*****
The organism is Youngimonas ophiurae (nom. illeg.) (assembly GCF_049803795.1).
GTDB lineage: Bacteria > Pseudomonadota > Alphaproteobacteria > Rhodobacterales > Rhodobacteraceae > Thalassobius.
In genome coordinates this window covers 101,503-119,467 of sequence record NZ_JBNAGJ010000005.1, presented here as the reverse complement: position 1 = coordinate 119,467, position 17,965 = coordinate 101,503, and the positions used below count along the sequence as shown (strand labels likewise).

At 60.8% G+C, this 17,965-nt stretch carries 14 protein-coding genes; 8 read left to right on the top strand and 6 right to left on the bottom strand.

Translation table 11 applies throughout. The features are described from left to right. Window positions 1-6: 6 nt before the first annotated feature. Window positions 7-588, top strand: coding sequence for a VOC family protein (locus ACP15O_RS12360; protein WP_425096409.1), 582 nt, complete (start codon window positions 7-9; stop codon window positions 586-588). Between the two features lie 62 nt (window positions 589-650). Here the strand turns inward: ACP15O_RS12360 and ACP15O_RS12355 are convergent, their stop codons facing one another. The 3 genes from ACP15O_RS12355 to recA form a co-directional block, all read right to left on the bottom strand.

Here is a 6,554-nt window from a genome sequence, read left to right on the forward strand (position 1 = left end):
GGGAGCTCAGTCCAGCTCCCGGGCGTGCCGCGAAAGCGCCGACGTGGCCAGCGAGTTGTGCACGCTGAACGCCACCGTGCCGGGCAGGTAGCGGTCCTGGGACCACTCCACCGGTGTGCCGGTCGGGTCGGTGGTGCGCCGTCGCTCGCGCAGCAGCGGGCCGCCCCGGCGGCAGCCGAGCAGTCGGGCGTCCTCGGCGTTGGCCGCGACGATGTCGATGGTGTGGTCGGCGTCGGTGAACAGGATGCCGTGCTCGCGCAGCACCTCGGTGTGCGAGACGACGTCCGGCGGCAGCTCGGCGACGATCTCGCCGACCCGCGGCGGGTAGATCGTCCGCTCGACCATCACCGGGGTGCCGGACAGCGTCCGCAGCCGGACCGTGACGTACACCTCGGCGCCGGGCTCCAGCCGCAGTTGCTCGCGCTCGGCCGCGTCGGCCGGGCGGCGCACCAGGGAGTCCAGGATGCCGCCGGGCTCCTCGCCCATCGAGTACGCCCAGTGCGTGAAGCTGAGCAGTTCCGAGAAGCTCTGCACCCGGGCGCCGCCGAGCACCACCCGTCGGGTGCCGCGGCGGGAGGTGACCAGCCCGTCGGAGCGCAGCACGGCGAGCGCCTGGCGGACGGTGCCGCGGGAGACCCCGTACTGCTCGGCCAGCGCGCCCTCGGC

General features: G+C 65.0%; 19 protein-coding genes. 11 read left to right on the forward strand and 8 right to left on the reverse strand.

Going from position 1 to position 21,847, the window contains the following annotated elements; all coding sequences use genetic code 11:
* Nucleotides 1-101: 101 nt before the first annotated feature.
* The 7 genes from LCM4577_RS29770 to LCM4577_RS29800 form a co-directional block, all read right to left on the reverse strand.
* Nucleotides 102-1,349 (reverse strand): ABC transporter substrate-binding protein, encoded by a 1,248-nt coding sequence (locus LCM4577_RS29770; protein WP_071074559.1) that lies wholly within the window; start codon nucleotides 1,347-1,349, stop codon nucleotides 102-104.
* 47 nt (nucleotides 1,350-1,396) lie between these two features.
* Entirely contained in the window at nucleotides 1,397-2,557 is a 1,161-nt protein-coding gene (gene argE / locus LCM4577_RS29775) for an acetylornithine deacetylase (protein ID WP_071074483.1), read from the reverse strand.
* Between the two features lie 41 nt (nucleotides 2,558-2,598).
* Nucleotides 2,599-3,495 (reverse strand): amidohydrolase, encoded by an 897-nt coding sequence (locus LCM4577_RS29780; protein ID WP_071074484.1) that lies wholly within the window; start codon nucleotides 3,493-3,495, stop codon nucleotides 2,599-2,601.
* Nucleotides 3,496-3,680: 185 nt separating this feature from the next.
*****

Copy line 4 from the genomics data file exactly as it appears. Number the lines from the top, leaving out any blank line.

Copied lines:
At 60.8% G+C, this 17,965-nt stretch carries 14 protein-coding genes; 8 read left to right on the top strand and 6 right to left on the bottom strand.